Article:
Saturday, July 24, 2004

TWO HOURS vs a month and a half: Aznar's government was accused after the March 11 train massacre in Madrid of withholding information in order to put the blame on Basque terrorist group ETA instead of al-Qaeda.

One of the pieces of information that the former government is accused of silencing was the discovery of a van containing several detonators, some small quantity of explosives and a cassette tape in Arabic with Koran verses. Of course, this accusation ignores the fact that everybody knew about the van from a televised press conference by then Interior minister, Angel Acebes, at 8.30 pm on the very same March 11. While it's true that the police was alerted about the suspicious vehicle in the late morning, they searched it for booby traps (there weren't) and since the detonators where not at plain sight (they were under the driver's seat), they decided to transport it to the forensic lab for an in-depth analysis. At that time it was not clear at all that the van was related to the bombings, and remember the law enforcement services were that day, understandably, overwhelmed with work; there were several more suspicious vehicles reported that day.

Only at approximately 6 pm the material was inventoried and the tape translated. Two hours later, as I said, the Interior minister went into national TV and gave the news to everyone. Still, critics, pundits and then in opposition Socialist Party point to these two hours as the ultimate proof that Aznar's government was hiding something. People went to the streets in millions demanding immediate explanations; "we want to know who did it", was the chant among protesters banging their pots in front of PP's headquarters.

Three months have passed since then, and the van discovery is certainly one of the star subjects in the parliamentary commission now in session investigating the attacks (if you think that the 9/11 commission public earings where full of political posturing, you should see this one).

And now we learn this:
Spanish police found a rental car used by the Madrid train bombers, but much of the evidence was lost after the rental company cleaned the vehicle before police conducted forensics tests, a newspaper reported Saturday.

Police found the car June 13, more than three months after the March 11 Madrid train bombings, in the town of Alcala de Henares, the departure point of three of the four trains bombed, the Madrid daily El Mundo reported, citing unidentified police sources.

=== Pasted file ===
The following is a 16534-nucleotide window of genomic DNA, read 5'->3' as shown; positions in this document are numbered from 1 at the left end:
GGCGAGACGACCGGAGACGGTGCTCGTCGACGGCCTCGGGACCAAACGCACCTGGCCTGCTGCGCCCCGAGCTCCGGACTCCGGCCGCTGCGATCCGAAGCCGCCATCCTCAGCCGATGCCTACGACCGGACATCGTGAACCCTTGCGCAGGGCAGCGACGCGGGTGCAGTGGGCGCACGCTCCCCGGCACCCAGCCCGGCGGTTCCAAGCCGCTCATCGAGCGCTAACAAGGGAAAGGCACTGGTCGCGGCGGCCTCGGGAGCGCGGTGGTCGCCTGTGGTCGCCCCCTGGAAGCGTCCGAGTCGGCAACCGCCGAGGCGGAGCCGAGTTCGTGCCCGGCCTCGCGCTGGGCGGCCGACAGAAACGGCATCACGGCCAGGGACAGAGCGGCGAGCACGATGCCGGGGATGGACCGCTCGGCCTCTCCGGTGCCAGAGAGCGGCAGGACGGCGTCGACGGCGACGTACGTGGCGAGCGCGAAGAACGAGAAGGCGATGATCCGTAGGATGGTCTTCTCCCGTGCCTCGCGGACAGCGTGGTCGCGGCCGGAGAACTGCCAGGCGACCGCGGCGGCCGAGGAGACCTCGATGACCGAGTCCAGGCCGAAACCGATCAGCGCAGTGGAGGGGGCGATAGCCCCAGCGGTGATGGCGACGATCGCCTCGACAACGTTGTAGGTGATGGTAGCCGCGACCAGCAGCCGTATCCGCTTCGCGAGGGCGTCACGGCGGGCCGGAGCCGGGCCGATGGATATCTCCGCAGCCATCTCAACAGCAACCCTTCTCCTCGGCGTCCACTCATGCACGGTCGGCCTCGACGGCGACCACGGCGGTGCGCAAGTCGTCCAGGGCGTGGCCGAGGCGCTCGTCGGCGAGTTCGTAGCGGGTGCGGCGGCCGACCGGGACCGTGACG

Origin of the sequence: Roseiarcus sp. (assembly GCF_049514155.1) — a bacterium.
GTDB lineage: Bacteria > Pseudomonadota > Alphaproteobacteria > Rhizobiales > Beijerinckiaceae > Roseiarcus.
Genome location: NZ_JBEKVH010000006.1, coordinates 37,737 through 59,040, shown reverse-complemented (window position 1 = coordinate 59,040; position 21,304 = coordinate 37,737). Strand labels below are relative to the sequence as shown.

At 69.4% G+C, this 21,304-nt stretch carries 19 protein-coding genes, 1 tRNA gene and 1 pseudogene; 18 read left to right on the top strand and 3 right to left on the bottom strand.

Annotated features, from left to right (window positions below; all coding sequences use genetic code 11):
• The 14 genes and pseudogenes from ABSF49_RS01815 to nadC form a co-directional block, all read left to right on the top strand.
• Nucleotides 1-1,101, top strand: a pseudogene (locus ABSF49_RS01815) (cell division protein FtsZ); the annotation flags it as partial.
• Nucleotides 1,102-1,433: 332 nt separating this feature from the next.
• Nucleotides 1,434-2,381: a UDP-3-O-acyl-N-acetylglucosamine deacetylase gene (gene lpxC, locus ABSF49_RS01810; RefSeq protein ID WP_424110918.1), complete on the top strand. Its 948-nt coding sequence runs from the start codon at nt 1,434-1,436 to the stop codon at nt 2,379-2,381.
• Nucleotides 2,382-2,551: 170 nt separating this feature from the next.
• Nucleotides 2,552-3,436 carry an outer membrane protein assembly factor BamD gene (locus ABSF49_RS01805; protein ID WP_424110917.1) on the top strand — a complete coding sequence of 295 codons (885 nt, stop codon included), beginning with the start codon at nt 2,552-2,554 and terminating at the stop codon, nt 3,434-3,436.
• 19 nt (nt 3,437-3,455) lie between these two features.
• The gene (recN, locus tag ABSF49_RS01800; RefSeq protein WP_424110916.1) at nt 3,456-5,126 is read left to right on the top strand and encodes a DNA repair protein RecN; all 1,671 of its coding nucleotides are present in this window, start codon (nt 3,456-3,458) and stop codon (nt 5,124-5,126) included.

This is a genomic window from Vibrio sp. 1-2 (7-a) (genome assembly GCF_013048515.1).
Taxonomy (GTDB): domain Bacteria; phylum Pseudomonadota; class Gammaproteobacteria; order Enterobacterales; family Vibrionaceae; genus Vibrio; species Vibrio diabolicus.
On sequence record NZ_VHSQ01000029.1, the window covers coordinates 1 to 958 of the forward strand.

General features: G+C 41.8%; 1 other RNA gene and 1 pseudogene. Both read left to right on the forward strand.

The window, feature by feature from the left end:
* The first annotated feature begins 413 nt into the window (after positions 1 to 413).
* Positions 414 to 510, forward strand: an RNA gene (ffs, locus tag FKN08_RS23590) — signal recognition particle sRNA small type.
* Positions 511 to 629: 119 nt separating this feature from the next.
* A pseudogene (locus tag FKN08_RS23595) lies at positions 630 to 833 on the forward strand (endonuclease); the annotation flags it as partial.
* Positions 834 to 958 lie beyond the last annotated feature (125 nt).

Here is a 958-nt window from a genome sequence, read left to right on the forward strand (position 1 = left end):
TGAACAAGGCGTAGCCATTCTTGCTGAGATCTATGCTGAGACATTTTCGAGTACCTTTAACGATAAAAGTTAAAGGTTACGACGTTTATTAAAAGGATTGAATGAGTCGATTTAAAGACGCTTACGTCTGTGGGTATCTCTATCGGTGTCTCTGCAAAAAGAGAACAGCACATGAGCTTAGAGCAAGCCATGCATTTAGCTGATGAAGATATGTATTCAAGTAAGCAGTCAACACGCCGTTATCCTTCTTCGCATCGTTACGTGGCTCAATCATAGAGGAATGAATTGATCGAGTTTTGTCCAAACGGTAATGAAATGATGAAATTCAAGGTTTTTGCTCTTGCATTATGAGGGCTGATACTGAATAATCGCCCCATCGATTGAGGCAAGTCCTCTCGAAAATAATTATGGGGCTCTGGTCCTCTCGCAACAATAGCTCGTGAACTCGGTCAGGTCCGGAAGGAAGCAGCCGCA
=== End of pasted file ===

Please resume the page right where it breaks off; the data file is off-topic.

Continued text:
The police learned of the car - parked just 30 yards from the spot where a white van believed to have been used by the bombers was found - after a resident complained the vehicle had been abandoned, the newspaper said. The car was apparently left in Alcala de Henares, just outside Madrid, before the bombings which are blamed on Islamic militants with ties to al-Qaida.

Upon inspection, police discovered the car, a Ford, belonged to Hertz, although the rental car company reported it stolen in France last year, El Mundo said.

Police returned the car to Hertz without fully dusting it for fingerprints or taking other forensic evidence, the newspaper said.

Hertz employees discovered a suitcase in the trunk of the car as they washed it. They called in the police, who found cartridge belts and clothes that are believed to have belonged to two suspected Islamic militants who later committed suicide to evade capture, El Mundo said.
(emphasis mine)

So it took one and a half months to get this information out, and not by an official communiqué: it was leaked to a newspaper.

The truth is that, since taking over after their surprise win in the March general elections, there's been not a single public conference by the new Interior minister, Angel Alonso, updating the public on at least the main lines of information. There's no public outcry asking for information on how the investigation is going; no pundit ripping his shirt denouncing the official secrecy.

Apparently nobody feels the need to know anymore.